Tchita, with a population of about 350,000, has been the capital of the Transbaïkalie krai since 2008. It is positioned at km 6198 of the Trans-Siberian Railway. From the 1930s until the fall of the USSR, the city was not only closed to foreigners but also to ordinary Soviet citizens. Travellers who like to get off the beaten track should be aware that it is opening up very timidly to tourism. Its almost virgin natural spaces, its past linked to the katorga and its old-fashioned atmosphere, with palpable Asian influences, make it an interesting trans-Siberian stopover. You will discover, among other things, the memory of the Decembrists. Also, from the 1850s, Tchita was a revolutionary bastion in the making: important workers' movements rumbled there and then broke out until the early 1920s.
Tchita was founded by the Cossacks in 1653. It is located in a territory with immense mineral reserves (gold, silver, iron) and exists only through the katorga and the surrounding metallurgical plants. Several Decembrists were transferred there in 1827. With an exponential demography (an overwhelming majority of former convicts, assigned to the territory), Tchita received the status of town in 1851. Then comes the Trans-Siberian Railway, the construction of the Myssovsk-Sretensk section (1895-1900) and its thousands of workers. In 1900, more than 9,000 of them were working on the line, notably at the Tchita depot and workshop. Strike movements, which are highly organised, have already broken out years before, led by everyone demanding better working conditions. In 1904, the Russo-Japanese war ended up weakening the imperial, autocratic power: Tchita's trade unions then embarked on a long and very effective socialist propaganda. Tensions exploded with the Red Sunday shooting (January 9, 1905, in St. Petersburg): after months of riots, demonstrations and strikes, the city fell. The Autonomous Republic of Chita was proclaimed in December. Short victory as a punitive expedition is sent to the place in January; the reprisals last for almost 5 months, during which 77 insurgents are shot on Titovsky Hill; 33 are sentenced to hard labour or imprisonment. Later, these criminals were reconsidered as heroes of the Soviet regime: you can see the traces of this rehabilitation, including the monument to the victims on Titovsky Hill. Several streets in the city centre are also named after them.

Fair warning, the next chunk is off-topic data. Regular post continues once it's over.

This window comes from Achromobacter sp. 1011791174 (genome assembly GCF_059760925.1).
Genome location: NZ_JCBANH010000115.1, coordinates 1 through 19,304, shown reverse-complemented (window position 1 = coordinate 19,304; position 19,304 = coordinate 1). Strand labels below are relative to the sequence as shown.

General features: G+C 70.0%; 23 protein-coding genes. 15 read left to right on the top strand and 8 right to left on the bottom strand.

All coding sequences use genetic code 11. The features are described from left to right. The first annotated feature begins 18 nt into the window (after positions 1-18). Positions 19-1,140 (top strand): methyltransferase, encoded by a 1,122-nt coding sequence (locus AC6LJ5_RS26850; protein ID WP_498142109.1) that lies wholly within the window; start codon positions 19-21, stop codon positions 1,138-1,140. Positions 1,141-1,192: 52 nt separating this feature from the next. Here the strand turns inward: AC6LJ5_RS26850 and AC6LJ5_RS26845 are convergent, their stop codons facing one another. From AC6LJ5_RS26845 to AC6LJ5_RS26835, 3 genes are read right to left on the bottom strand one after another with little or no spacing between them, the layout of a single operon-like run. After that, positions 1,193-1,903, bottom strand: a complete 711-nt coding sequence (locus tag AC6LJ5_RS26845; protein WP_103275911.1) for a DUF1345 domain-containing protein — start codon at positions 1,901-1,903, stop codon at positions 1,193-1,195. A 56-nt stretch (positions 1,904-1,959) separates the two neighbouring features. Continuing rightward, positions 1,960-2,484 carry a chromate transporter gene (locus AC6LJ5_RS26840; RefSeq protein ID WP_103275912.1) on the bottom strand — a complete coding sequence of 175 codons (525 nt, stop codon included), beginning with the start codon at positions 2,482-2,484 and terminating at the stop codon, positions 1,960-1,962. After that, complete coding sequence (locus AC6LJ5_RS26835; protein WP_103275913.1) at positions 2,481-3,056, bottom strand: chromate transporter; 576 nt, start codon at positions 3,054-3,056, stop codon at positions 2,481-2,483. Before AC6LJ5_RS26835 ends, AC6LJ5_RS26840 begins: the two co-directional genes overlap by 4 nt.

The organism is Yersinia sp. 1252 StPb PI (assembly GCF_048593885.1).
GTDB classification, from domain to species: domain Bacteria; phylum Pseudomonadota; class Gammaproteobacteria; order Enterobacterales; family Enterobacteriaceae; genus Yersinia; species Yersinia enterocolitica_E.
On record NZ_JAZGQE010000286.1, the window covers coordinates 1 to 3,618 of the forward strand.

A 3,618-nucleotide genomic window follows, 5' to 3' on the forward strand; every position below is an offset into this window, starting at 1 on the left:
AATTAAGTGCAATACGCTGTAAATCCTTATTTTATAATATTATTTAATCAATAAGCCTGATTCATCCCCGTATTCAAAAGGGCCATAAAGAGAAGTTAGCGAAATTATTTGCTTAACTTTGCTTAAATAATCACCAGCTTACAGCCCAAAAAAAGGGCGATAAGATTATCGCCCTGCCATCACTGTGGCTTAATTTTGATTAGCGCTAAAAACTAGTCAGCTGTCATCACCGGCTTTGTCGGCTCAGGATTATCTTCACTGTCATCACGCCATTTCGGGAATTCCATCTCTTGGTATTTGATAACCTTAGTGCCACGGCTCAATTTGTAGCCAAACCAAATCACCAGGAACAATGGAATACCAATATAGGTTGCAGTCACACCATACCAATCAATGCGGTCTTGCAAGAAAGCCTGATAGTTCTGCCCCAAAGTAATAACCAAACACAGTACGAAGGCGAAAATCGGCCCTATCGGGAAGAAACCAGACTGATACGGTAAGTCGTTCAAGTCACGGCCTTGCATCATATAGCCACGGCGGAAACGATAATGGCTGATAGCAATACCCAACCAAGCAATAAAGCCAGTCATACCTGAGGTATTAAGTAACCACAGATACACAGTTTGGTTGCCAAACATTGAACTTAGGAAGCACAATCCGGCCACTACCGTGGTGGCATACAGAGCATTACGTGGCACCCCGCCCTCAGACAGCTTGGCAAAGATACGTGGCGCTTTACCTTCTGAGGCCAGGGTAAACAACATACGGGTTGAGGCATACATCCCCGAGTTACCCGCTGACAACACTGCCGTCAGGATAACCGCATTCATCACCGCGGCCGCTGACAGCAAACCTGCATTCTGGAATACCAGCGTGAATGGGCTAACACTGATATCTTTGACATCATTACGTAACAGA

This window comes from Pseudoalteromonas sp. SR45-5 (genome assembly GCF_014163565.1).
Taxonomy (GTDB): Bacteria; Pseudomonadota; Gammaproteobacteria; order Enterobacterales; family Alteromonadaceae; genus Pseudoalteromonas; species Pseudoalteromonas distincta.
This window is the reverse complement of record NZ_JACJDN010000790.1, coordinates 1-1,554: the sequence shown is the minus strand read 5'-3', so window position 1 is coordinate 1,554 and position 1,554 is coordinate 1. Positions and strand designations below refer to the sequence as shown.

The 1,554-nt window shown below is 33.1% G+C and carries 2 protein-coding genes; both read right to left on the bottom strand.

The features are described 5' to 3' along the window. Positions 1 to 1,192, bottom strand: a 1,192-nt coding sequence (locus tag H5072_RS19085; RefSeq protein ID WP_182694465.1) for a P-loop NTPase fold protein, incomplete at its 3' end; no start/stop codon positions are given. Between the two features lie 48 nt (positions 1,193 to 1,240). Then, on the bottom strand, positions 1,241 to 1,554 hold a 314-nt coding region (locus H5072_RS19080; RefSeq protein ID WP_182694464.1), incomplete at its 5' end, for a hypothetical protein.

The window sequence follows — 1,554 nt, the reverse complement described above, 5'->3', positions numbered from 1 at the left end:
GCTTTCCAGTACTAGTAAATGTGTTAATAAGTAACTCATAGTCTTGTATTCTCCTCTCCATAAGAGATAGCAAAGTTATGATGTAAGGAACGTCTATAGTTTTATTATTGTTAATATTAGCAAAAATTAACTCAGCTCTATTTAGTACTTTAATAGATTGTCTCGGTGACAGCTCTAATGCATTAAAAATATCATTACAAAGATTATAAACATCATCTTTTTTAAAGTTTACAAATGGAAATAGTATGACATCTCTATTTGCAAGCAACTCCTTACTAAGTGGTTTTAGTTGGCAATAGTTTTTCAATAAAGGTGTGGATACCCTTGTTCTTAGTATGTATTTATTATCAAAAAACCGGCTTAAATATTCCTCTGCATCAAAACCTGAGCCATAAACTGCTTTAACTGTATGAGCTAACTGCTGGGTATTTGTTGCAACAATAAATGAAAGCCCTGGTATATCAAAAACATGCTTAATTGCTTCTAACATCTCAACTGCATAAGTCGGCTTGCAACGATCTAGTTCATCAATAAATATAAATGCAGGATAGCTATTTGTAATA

In October 1920, Tchita became the capital of the newly independent Far Eastern Republic, which was dissolved in 1922. Created during the Russian Civil War, it is supported by the Bolshevik authorities who see it as a buffer zone with the territories controlled by the allies of the White Army (Japan occupies Vladivostok and the Pacific coast, China the border regions).
From the 1930s onwards, access to Tchita was subject to a special permit. We assume because of the proximity to China. After the Great Patriotic War, Japanese prisoners were incarcerated there. Mainly assigned to construction, they erect these Japanese style buildings that are still standing. Tchita also inherits its Levantine atmosphere.
. Summers are short, rainy and relatively hot (up to 25°C on average in July). Winters are cold and dry: expect negative temperatures from October to March, averaging -25°C in January. Snow cover is light (5 to 50 cm) but long, about 121 days a year.
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